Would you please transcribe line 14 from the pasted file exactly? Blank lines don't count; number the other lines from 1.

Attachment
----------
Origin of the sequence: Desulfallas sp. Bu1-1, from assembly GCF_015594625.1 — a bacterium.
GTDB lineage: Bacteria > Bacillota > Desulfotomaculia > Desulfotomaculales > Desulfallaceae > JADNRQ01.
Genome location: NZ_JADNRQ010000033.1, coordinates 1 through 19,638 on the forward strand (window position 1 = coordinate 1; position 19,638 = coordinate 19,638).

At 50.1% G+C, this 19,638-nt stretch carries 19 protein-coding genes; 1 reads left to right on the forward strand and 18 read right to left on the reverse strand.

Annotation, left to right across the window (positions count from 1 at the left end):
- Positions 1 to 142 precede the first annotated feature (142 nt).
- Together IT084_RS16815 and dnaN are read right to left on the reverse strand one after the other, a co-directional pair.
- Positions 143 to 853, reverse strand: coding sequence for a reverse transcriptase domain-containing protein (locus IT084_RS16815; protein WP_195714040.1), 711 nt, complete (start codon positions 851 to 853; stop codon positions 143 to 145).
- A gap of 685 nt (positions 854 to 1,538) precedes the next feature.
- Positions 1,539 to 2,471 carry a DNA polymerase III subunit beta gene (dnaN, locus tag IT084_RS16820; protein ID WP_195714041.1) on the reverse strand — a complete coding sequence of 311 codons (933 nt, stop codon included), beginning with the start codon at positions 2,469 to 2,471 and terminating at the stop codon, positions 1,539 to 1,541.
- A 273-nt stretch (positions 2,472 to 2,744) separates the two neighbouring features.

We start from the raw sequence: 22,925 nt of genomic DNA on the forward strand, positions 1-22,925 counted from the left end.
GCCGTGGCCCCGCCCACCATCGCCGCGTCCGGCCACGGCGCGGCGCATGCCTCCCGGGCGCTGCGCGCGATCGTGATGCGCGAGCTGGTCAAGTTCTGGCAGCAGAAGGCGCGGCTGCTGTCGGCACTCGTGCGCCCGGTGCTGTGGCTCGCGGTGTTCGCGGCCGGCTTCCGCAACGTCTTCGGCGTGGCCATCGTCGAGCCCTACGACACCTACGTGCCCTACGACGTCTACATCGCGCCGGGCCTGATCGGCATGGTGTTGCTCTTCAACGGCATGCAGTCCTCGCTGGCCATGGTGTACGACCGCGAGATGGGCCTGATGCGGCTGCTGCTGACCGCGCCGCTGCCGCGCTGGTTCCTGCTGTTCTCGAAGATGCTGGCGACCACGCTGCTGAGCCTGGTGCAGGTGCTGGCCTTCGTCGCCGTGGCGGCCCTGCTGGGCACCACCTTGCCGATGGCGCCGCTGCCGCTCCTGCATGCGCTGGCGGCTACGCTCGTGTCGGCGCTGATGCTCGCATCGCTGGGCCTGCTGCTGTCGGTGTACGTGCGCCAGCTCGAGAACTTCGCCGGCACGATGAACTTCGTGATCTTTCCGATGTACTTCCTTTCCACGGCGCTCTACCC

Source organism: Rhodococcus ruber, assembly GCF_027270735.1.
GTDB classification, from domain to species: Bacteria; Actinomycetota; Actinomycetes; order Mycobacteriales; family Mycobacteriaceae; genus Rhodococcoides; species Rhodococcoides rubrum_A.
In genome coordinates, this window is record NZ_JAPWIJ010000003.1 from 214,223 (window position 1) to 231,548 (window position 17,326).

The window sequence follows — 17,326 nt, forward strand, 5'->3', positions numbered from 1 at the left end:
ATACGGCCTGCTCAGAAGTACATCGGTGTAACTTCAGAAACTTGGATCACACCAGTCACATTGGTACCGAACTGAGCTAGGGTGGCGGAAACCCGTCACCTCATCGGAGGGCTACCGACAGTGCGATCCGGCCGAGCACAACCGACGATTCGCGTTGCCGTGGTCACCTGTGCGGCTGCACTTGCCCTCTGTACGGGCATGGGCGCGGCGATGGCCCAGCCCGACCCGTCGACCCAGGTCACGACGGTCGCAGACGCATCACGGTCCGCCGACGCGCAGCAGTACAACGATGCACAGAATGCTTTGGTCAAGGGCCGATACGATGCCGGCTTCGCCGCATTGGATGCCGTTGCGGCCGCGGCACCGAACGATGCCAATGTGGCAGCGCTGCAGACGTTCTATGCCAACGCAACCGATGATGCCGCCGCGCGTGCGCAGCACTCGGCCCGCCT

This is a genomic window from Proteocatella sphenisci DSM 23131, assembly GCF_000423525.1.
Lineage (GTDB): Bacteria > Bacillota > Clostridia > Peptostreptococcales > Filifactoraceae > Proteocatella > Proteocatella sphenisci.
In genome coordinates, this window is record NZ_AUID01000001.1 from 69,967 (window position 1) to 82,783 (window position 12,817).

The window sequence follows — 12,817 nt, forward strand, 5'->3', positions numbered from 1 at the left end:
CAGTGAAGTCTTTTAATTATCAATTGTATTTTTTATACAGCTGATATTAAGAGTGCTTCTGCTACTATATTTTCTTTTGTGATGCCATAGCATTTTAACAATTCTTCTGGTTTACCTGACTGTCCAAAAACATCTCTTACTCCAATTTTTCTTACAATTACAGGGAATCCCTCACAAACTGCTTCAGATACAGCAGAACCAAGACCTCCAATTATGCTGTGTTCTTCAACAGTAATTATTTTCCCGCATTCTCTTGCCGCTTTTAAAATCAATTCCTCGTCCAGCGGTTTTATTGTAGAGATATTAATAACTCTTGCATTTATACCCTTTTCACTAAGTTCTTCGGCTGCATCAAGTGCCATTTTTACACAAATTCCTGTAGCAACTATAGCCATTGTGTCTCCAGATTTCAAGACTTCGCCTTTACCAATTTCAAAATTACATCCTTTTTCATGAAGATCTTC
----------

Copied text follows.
Source organism: Rhodococcus ruber, assembly GCF_027270735.1.